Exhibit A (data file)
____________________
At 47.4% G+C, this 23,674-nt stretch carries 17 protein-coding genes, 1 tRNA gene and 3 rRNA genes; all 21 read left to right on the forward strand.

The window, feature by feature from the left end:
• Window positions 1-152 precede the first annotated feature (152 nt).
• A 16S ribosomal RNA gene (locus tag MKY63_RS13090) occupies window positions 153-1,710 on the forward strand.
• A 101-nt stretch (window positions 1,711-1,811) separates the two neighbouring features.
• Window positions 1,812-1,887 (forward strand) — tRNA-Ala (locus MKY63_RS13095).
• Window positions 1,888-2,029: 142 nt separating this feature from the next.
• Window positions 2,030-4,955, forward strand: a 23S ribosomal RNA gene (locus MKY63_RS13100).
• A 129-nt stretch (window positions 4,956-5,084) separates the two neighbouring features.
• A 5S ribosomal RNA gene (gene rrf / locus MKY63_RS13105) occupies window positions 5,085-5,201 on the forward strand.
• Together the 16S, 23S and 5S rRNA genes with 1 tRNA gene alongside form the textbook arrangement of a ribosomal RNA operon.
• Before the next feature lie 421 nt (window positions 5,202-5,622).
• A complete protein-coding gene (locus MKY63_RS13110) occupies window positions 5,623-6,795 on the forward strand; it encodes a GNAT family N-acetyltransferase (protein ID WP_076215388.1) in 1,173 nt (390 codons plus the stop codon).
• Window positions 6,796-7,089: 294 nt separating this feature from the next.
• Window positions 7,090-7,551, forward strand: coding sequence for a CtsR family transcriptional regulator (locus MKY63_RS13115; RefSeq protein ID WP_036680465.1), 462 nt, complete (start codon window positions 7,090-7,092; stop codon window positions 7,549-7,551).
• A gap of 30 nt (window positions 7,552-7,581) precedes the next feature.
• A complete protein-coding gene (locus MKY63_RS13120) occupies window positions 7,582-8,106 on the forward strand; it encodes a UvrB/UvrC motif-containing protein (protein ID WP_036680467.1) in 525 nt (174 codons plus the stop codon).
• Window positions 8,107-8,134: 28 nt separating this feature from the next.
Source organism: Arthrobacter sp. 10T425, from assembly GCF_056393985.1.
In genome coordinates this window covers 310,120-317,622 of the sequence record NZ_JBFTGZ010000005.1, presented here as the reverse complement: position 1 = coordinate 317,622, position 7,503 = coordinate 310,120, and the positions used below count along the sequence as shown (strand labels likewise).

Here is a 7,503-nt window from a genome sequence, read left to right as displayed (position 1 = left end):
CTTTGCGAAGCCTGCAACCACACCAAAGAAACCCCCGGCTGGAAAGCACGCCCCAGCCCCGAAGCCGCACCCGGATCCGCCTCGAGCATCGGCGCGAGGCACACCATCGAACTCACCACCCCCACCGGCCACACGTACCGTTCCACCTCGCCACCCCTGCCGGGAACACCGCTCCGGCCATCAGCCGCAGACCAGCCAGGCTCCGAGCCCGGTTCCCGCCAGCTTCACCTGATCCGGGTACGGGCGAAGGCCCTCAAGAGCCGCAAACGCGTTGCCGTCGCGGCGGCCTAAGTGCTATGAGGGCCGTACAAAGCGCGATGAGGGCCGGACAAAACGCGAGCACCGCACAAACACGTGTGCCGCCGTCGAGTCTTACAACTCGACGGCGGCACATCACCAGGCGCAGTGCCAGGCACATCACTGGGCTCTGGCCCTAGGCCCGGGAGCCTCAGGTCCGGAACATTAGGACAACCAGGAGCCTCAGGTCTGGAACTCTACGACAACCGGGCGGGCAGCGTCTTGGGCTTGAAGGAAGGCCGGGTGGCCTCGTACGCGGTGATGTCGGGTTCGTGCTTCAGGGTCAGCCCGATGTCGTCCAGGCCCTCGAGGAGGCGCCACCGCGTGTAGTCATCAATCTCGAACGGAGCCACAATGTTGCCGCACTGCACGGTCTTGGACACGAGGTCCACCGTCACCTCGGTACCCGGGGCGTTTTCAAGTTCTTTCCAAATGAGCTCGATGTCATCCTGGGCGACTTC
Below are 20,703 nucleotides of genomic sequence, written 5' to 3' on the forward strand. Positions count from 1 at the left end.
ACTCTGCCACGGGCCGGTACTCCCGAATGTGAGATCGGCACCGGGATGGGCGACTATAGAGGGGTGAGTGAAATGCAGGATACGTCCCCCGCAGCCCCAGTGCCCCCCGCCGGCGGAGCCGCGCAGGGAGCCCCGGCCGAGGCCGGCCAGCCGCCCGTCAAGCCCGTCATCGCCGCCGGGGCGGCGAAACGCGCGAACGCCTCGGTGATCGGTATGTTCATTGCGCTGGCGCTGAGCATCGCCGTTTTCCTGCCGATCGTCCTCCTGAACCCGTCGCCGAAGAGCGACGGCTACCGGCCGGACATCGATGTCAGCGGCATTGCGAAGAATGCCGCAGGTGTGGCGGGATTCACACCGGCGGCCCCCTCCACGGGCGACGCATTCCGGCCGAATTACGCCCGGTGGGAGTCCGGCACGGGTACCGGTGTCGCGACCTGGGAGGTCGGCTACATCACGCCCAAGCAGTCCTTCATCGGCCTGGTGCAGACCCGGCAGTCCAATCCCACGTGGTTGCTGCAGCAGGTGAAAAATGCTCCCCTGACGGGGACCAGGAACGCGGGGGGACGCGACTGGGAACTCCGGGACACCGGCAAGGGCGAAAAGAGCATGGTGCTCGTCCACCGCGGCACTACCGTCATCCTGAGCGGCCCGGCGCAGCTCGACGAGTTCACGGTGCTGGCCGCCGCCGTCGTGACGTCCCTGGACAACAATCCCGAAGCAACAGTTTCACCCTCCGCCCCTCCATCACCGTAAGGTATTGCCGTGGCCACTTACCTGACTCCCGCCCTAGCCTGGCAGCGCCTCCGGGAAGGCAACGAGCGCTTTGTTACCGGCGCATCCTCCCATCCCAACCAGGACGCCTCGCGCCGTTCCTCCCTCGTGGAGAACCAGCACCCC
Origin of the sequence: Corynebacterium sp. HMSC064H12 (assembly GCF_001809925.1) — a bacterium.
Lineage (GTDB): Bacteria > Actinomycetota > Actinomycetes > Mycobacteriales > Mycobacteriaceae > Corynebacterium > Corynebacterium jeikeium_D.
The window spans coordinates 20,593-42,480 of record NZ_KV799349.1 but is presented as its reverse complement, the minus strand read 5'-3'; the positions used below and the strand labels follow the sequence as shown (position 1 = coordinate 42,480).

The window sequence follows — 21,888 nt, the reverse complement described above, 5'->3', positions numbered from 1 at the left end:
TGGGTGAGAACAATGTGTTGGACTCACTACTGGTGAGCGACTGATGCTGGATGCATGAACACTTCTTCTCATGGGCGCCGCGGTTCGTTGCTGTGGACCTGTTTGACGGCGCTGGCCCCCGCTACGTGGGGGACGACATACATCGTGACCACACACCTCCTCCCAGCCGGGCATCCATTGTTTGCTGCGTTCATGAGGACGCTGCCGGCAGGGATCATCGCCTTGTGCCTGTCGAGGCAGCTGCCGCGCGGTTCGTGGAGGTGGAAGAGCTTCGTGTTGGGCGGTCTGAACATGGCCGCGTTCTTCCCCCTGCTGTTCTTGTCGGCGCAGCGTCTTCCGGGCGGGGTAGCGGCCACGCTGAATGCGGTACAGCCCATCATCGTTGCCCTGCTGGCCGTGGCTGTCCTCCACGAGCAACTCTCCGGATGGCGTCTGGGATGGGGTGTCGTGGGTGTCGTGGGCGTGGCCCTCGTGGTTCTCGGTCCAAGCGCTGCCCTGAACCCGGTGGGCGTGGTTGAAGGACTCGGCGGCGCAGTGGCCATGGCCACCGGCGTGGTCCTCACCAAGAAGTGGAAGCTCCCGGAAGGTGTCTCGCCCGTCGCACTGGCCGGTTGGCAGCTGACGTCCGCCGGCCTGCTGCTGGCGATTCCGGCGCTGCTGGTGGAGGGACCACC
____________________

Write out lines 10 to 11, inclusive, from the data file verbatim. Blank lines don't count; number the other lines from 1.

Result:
• A 5S ribosomal RNA gene (gene rrf / locus MKY63_RS13105) occupies window positions 5,085-5,201 on the forward strand.
• Together the 16S, 23S and 5S rRNA genes with 1 tRNA gene alongside form the textbook arrangement of a ribosomal RNA operon.